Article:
3 Things to Do in Bharatpur—Get Lost in Rajasthan’s Wildlife Utopia
Bharatpur’s appeal centres around the fact that most tourists skip this city. For the peace-loving traveller, this offers an opportunity to explore Bharatpur’s handful of delights minus the crowd. Whether you’re exploring the 18th century bastion of Lohagarh, or basking in the natural beauty of Keoladeo National Park, Bharatpur offers a chilled out Rajasthani experience. A welcome change from the hustle and bustle of eastern Rajasthan.
Mahabharata, the Indian epic, puts this kingdom’s origin somewhere around the 5th century B.C. Bharatpur fell under the Matsya (Sanskrit for fish) kingdom that was one of the sixteen mahajanapadas (great kingdoms), and an ally to the Pandavas during the epic battle of Mahabharata. Mythologically, Bharatpur derives its name from Bharat, the younger sibling of Ram.
In the early 18th century, Mahraja Suraj Mal laid siege to Bharatpur Fort, usurping Khemkharan, a local chieftain, and founding Bharatpur as travellers get to know it now. Suraj Mal went on to build palaces and bastions, envisioning Bharatpur as an impenetrable kingdom.
The history of Bharatpur is important in order to understand the city’s major attractions. Lohagarh and Deeg are remnants of a kingdom that was once a major force among the princely states of Rajasthan. Bharatpur is commonly called the ‘eastern gateway to Rajasthan’. If you’re visiting Bharatpur in the first week of February, you will get to witness the kaleidoscopic Brij Festival. This pre-Holi celebration. Is marked by raslila- a traditional musical-theatrical performance of Radha and Krishna’s love.
All in all, Bharatpur has a number of activities for the traveller looking to experience Rajasthan in a non-touristy avatar.
1A bike/tonga ride or a leisurely hike through the wilderness of Keoladeo Ghana National Park
The avifauna national park formerly known as Bharatpur Bird Sanctuary deserves its UNESCO World Heritage Site listing. Keoladeo is home to nearly 300 species of birds, higher in the winter season, and they exist peacefully within the park’s 29 sq.km. radius.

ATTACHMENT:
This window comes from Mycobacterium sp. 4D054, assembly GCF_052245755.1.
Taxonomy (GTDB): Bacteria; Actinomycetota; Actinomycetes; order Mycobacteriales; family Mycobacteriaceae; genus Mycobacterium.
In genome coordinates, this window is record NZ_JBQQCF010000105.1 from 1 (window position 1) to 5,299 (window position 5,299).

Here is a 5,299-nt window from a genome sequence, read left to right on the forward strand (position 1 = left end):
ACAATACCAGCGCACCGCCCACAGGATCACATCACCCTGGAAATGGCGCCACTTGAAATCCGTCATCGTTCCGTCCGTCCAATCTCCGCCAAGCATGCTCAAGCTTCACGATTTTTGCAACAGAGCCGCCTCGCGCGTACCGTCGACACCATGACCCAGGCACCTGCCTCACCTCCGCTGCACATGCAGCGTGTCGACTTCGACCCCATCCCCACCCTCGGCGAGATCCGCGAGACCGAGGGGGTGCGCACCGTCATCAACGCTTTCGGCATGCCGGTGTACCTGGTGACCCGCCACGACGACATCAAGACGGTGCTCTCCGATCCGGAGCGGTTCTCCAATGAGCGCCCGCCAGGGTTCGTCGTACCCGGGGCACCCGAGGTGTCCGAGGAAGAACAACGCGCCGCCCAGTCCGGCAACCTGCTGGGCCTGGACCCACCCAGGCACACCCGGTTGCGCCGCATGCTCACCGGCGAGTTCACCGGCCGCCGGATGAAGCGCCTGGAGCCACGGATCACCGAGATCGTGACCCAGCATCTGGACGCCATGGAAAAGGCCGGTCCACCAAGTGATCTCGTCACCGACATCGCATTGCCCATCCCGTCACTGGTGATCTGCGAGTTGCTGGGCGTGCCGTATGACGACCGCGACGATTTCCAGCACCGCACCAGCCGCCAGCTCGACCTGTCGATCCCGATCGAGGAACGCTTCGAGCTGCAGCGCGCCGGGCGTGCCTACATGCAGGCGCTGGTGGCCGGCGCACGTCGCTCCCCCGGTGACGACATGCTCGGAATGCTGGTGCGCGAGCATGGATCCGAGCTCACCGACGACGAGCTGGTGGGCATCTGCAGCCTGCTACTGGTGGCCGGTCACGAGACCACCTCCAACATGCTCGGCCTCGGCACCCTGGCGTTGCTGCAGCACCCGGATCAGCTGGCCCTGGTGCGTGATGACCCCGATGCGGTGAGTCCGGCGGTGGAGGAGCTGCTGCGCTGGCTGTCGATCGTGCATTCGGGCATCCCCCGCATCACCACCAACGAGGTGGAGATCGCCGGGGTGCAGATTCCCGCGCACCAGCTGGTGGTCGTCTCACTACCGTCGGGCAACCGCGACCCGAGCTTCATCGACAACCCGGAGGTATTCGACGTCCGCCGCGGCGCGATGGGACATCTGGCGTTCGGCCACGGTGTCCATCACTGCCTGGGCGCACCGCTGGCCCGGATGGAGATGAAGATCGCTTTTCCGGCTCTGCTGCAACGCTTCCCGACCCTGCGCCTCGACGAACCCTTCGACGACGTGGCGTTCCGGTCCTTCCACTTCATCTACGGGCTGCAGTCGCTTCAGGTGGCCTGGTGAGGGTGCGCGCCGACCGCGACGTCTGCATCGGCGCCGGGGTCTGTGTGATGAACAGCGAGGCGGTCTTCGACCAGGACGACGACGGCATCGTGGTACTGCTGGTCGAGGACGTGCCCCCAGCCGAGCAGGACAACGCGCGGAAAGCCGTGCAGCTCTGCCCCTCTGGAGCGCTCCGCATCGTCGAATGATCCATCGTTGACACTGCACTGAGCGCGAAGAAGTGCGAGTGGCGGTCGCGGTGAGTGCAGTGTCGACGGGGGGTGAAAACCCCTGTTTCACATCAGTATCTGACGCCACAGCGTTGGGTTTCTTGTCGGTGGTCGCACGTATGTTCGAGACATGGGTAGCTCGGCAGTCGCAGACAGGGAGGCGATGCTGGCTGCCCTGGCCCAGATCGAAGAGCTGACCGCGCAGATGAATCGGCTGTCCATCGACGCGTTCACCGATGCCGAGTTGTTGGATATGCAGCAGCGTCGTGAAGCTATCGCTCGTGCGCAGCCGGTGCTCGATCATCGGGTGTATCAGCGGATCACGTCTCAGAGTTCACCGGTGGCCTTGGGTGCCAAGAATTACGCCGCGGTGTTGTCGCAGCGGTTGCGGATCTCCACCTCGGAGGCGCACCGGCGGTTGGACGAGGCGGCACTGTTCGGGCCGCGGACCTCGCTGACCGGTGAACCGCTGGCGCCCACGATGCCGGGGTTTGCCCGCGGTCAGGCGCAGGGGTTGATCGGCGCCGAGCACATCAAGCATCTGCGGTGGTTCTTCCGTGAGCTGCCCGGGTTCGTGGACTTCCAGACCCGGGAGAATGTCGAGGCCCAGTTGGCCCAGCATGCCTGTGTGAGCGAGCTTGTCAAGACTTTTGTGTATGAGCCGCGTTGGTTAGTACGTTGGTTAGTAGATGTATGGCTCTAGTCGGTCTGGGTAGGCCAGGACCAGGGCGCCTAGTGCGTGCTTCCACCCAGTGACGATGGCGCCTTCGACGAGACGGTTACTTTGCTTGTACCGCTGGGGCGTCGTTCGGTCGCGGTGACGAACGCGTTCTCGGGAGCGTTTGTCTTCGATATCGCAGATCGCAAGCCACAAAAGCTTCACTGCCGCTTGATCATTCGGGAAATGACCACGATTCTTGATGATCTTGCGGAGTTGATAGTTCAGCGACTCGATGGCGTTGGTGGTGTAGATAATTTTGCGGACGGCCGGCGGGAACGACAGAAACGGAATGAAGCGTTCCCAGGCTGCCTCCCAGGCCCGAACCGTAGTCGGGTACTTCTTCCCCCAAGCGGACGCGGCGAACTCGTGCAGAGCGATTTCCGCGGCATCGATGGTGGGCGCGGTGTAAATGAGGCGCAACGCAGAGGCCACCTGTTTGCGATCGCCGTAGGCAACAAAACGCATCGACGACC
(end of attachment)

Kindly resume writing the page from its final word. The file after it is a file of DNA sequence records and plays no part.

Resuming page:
The wetland and woodland swamp topography makes this a birdwatcher’s paradise. Whether you’re a rookie or a professional, the birds here will have you staring at the trees without looking at your watch. Heron, moorhen, stork, cormorant, pelican, egrets, and many more call this park home for the winter months. Local bird guides will tell you of Siberian and Sarus cranes that would visit up till a decade ago, when the monsoons were better in eastern Rajasthan. If you’re making a summer visit to Keoladeo, keep an eye out for wagtails, kingfishers and robins. A hike here will allow you to spot black bucks, antelope, jackals, blue bull deer, and sambars, and the odd python basking in the sunlight!
The paved pathway inside the park is a brisk 11km walk and is perfect for those who just want to soak in the breath-taking natural beauty of Keoladeo.
For avid birdwatchers and photographers, there are two options. Renting a bicycle is a smart choice as you can travel off the beaten tracks and find secluded areas to spot the rarest of avian creatures in Keoladeo. Make sure you cycle all the way to the southern part of the sanctuary. This is where tourists stay away from and the birds are easier to spot. If you’re a photographer with lighter equipment, a bicycle tour is your best option.